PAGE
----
Senate Committee Debates Assisted Suicide Bill
The Senate Judiciary Committee next week will vote on a bill (AB 651) that would allow doctors to help patients with terminal illnesses end their lives, the San Francisco Chronicle reports (Lucas, San Francisco Chronicle, 6/21).
Under the bill, terminally ill patients would have to be declared mentally competent by two doctors and wait for 15 days before they would be able to request a lethal prescription, which they would have to self-administer.
The measure requires that patients not receiving hospice care undergo counseling and includes "numerous requirements" intended to ensure that patients do not enter into the decision "frivolously, impulsively or under duress," according to the Sacramento Bee (Sanders, Sacramento Bee, 6/21). The bill is similar to an Oregon law that allows doctor-assisted suicide.
Opponents of the bill say that doctors have a duty to care for patients, rather than help them die, and that the legislation could lead to a devaluation of a terminally ill person's life. Supporters say physician-assisted suicide should be an available option to alleviate pain and suffering for some patients.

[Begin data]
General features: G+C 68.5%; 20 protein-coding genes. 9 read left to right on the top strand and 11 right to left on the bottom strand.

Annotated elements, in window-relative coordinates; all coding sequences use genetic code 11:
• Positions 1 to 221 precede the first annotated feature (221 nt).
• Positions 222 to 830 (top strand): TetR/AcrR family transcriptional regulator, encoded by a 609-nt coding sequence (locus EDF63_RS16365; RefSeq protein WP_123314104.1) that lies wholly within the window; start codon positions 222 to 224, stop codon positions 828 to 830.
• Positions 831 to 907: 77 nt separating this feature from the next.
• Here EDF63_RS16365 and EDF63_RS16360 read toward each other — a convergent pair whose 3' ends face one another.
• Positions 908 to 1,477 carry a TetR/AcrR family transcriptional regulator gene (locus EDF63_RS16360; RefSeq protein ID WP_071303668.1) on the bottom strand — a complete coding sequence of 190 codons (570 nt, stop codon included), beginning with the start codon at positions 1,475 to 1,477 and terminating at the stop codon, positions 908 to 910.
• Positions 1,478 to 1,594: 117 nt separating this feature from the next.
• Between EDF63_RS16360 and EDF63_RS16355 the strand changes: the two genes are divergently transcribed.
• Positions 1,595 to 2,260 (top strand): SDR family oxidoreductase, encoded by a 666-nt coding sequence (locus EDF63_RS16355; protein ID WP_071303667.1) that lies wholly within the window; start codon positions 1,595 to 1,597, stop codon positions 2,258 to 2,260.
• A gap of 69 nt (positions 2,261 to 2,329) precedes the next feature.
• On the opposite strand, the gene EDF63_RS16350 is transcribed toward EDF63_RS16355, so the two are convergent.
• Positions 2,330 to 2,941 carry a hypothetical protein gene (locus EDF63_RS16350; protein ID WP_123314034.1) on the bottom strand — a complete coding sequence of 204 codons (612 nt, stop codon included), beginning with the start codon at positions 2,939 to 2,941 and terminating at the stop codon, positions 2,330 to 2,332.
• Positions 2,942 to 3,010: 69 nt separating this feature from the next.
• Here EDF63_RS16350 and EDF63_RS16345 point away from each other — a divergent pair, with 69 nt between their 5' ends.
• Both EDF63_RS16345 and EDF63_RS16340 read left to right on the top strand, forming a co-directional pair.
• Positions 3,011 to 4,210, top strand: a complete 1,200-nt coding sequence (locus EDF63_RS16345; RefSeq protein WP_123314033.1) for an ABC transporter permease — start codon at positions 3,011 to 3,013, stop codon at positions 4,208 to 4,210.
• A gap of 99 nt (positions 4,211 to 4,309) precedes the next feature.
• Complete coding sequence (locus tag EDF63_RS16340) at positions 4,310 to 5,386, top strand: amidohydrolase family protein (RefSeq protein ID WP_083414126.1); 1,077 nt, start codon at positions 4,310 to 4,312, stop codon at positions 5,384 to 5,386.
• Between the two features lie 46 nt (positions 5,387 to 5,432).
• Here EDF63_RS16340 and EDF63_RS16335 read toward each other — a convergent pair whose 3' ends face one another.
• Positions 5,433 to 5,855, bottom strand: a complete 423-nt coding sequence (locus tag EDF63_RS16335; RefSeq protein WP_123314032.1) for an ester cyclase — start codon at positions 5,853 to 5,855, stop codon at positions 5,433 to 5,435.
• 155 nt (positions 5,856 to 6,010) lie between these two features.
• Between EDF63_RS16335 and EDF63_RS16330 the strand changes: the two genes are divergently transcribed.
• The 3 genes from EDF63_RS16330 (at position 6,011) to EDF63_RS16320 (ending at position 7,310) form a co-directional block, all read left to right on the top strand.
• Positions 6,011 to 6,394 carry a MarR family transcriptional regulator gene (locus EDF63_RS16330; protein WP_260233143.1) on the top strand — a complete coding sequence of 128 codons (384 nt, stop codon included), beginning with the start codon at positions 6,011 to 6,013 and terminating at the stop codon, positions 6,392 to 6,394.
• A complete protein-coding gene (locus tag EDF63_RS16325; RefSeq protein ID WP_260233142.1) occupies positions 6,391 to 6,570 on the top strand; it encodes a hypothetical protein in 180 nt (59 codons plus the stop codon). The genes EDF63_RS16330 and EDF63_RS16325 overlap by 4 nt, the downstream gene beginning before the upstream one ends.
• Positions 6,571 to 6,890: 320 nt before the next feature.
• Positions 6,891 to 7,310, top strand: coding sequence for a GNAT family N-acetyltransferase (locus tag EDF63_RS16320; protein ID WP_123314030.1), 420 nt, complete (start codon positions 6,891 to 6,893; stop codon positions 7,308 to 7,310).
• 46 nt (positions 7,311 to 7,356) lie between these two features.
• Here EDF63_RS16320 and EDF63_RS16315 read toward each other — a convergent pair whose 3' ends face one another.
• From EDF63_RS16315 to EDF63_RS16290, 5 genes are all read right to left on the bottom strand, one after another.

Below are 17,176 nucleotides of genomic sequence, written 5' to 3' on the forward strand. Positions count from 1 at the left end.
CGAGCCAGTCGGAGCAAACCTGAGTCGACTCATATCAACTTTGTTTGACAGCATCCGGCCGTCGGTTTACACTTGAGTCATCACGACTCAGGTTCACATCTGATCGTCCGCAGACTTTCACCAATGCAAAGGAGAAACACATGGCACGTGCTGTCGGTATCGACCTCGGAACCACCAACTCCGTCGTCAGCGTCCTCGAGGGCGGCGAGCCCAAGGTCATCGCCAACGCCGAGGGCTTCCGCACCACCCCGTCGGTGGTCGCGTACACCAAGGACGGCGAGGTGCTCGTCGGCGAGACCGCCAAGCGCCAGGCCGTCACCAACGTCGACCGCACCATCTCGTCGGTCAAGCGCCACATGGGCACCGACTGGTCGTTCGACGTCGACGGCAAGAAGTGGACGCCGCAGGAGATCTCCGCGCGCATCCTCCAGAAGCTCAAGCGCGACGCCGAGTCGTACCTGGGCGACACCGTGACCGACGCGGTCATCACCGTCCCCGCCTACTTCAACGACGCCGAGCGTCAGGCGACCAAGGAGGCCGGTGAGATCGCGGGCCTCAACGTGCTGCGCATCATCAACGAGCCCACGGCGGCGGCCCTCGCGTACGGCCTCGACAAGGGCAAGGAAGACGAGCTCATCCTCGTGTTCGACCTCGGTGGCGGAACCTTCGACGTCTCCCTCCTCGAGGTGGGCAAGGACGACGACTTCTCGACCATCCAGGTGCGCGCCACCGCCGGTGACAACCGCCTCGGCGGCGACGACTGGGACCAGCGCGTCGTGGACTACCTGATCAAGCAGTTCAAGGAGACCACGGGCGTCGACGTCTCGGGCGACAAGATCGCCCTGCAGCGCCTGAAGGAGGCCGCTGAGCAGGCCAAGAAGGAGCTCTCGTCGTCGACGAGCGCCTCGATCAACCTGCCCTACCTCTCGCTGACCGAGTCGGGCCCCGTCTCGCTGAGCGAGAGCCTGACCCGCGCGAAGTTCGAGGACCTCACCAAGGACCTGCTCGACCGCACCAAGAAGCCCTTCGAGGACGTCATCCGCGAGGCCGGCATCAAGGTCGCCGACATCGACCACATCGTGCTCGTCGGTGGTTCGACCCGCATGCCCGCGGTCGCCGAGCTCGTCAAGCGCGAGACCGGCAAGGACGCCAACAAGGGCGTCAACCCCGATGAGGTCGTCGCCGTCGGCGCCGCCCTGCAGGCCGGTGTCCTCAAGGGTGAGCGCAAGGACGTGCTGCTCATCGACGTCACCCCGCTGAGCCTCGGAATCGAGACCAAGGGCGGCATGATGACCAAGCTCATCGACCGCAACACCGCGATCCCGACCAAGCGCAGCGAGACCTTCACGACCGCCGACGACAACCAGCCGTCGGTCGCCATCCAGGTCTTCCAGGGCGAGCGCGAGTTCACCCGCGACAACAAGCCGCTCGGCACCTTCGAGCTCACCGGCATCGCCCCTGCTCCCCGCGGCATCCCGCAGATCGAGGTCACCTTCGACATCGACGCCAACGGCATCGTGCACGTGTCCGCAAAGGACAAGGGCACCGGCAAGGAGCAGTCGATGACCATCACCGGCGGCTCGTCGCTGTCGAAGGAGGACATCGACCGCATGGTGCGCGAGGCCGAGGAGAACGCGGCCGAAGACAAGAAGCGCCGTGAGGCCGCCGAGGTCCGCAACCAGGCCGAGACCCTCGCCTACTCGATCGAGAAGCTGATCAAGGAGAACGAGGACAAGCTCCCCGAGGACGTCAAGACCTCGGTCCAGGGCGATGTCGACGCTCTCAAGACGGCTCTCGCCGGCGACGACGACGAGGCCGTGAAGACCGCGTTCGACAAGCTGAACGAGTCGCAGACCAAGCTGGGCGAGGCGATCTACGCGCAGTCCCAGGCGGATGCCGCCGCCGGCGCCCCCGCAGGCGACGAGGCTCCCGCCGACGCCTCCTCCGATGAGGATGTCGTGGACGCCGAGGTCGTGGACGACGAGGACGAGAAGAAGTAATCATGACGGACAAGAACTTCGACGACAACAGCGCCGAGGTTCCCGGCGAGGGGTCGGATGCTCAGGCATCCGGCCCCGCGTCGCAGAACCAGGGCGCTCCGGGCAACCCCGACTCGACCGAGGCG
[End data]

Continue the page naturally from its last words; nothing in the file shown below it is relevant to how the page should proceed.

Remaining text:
At a hearing on Tuesday, Nicholas Gideonse of the Oregon Health & Science University primary care center told the committee that since Oregon enacted its assisted suicide law eight years ago, there have been no efforts to expand the law to apply to nonterminal patients.
According to the Chronicle, the bill faces an "uncertain fate" in the Assembly if it passes the Senate. Gov. Arnold Schwarzenegger (R) has not taken an official position on the bill but has indicated he likely would veto the bill, the Chronicle reports. In January Schwarzenegger said it is "a decision probably that should go to the people" (San Francisco Chronicle, 6/21).
Senate President Pro Tempore Don Perata (D-Oakland) on Monday said that he supports the measure but would not lobby the Senate Democratic Caucus to do so (Sacramento Bee, 6/21).